Iran has established an energy fund backed by the Central Bank and other Iranian banks to help finance investments in the sector, Oil Minister Massoud Mirkazemi said yesterday.
"The National Energy Fund, with the help of the resources of four local banks and the Central Bank, has been established to help finance major parts of the oil industry's activities," the official Irna news agency quoted Mirkazemi as saying.
"Several rounds of talks were held in this regard and it was approved by the president [Mahmoud Ahmadinejad]," he said.
Analysts say Iran, the world's fifth-largest crude exporter, needs inflows of capital and more foreign investment to help expand and modernise its all-important energy sector.
But many Western companies are increasingly wary of investing in the country, which also owns the world's second-largest natural gas reserves, due to a long-running international row over its nuclear ambitions.
Mirkazemi said the fund would pave the way for both local and foreign firms to take part in Iranian energy projects. "By using domestic resources we would pave the way for the presence of local firms in oil and gas projects, but at the same time we won't block attracting foreign resources," he said.
"It is necessary to invest in the country's oil and gas development projects, particularly in joint fields with the neighbouring states," said Mirkazemi, who did not provide any figures.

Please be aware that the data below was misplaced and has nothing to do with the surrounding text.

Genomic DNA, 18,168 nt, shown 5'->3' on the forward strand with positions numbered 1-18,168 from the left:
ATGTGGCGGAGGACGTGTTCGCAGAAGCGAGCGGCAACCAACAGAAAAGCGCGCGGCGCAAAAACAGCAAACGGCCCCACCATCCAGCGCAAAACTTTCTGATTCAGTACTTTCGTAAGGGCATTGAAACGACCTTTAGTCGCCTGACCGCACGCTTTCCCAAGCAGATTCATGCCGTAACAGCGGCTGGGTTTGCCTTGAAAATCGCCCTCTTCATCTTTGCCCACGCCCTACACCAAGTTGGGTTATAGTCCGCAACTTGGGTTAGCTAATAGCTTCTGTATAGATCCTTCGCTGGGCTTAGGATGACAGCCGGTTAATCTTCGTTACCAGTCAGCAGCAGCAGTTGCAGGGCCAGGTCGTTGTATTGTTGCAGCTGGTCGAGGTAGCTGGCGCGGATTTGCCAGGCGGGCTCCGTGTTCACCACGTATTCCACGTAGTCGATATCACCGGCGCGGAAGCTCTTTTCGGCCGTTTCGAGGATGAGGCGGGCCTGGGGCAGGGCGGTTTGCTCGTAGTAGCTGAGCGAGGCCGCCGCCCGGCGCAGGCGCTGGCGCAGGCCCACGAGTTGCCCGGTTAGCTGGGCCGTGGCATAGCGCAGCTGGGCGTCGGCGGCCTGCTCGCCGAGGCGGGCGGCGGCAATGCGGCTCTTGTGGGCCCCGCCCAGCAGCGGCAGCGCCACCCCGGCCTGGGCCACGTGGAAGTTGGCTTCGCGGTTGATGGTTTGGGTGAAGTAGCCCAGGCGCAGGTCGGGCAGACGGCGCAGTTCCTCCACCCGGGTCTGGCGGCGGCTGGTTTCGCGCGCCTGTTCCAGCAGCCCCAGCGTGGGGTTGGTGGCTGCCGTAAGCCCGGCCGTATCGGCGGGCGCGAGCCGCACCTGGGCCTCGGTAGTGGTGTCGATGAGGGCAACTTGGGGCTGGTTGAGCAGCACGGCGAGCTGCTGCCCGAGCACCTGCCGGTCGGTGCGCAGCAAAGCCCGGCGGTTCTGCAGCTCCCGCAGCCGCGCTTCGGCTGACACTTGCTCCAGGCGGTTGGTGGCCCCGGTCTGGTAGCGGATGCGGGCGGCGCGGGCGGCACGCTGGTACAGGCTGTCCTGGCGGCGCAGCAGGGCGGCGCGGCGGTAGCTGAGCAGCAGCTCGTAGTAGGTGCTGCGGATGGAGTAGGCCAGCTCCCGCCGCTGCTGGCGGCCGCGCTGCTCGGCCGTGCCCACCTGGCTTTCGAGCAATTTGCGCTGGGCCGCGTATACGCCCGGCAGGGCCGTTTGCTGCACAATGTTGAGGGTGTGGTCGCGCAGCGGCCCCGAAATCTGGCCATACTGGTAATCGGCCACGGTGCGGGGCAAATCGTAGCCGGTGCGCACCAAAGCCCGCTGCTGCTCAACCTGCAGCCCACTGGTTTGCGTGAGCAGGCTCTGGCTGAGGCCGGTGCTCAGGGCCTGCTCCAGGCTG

It was not immediately clear whether the energy fund would be linked to a planned new National Development Fund (NDF), to which at least a fifth of the country's oil and gas revenue would be transferred. Irna reported about the NDF last month, saying its top priority would be to invest in Iran and making clear it would replace the existing Oil Stabilisation Fund (OSF).
The OSF, set up in 2000, is a contingency fund set aside by the government to cushion the economy against fluctuating international oil prices and help both the public and private sectors with their hard currency needs by extending loans.
The OSF forms part of the Islamic state's foreign exchange reserves, but its size and the overall foreign exchange reserves are not regularly revealed to the public.
President Mahmoud Ahmadinejad said in December 2008 the OSF was worth the equivalent of over $23 billion (Dh84.47bn).
Critics accuse Ahmadinejad of squandering the windfall oil revenue Iran earned when crude prices soared in the first half of 2008, leaving it more vulnerable now that it faces possible more UN sanctions over its nuclear work.
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